2. The Revolutionary War
The estimates of the Negro soldiers who fought on the American side of the Revolutionary War varv from four to six thousand, or one out of every 50 or 60 of the colonial troops.
On August 24, 1778, the following report was made of Negroes in the Revolutionary Army:
Alex. Scammell, Adj. Gen.
This report does not include Negro soldiers enlisted in Rhode Island, Connecticut, New York, New Hampshire and other States not mentioned nor does it include those who were in the army at both earlier and later dates. Other records prove that Negroes served in as many as 18 brigades.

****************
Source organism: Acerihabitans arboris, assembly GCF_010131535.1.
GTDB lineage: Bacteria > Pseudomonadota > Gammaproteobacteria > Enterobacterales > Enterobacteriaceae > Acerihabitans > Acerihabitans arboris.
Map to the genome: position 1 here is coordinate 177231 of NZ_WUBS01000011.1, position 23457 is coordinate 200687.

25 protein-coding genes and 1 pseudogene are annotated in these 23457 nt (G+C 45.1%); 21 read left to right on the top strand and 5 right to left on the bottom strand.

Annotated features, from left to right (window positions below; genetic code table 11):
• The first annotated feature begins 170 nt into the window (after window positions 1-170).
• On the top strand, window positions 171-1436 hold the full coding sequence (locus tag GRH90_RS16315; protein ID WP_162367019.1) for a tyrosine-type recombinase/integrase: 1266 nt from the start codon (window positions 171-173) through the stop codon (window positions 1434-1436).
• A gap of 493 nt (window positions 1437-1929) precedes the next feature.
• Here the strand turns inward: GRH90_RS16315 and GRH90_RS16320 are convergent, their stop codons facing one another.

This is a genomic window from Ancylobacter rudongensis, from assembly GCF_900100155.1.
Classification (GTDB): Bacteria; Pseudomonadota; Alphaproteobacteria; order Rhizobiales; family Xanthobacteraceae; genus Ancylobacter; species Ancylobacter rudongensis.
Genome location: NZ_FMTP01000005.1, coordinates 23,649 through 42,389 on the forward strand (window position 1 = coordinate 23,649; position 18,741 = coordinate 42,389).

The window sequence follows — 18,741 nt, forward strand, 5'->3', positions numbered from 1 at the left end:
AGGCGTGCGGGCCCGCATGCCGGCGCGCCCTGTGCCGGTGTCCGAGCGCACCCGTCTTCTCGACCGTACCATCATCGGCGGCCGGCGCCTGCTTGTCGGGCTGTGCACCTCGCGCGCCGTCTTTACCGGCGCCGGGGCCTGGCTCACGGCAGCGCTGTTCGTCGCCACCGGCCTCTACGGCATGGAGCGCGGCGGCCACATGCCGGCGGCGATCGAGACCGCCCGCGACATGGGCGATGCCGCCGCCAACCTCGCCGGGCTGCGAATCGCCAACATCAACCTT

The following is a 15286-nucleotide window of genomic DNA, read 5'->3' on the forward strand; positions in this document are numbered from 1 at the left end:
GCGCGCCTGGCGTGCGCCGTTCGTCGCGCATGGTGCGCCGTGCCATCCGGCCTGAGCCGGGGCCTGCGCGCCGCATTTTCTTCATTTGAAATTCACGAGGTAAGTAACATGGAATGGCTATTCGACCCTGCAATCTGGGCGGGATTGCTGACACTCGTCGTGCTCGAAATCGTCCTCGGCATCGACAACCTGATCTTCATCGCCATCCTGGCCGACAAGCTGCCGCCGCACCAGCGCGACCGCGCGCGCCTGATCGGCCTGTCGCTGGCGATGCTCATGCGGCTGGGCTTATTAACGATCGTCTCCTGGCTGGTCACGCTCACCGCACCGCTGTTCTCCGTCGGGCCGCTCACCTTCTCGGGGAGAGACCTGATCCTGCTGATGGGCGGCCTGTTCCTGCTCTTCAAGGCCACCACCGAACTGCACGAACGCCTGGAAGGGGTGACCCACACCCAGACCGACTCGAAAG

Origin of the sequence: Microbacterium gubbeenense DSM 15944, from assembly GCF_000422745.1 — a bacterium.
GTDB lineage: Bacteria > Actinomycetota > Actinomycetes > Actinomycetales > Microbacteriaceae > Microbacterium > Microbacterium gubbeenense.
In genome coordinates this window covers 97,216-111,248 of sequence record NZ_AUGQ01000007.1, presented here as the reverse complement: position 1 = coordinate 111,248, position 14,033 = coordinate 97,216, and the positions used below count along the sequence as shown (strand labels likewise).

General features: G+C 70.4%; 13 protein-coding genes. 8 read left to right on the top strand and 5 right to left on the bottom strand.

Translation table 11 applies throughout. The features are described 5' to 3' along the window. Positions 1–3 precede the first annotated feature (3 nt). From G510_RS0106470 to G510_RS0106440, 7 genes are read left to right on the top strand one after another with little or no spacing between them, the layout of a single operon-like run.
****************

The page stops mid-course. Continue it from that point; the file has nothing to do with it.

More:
It was a Negro who in a sense began the actual fighting. In 1750 William Brown of Framingham, Mass., advertised three times for “A Molatto Fellow about 27 Years of Age, named Crispas, 6 Feet 2 Inches high, short Curl’d Hair.” This runaway slave was the same Crispus Attucks who in 1779 led a mob on the 5th of March against the British soldiers in the celebrated “Boston Massacre.”
Much has been said about the importance and lack of importance of this so-called “Boston Massacre.” Whatever the verdict of history may be, there is no doubt that the incident loomed large in the eyes of the colonists. Distinguished men were orators on the 5th of March for years after, until that date was succeeded by the 4th of July. Daniel Webster in his great Bunker Hill oration said: “From that moment we may date the severance of the British Empire.”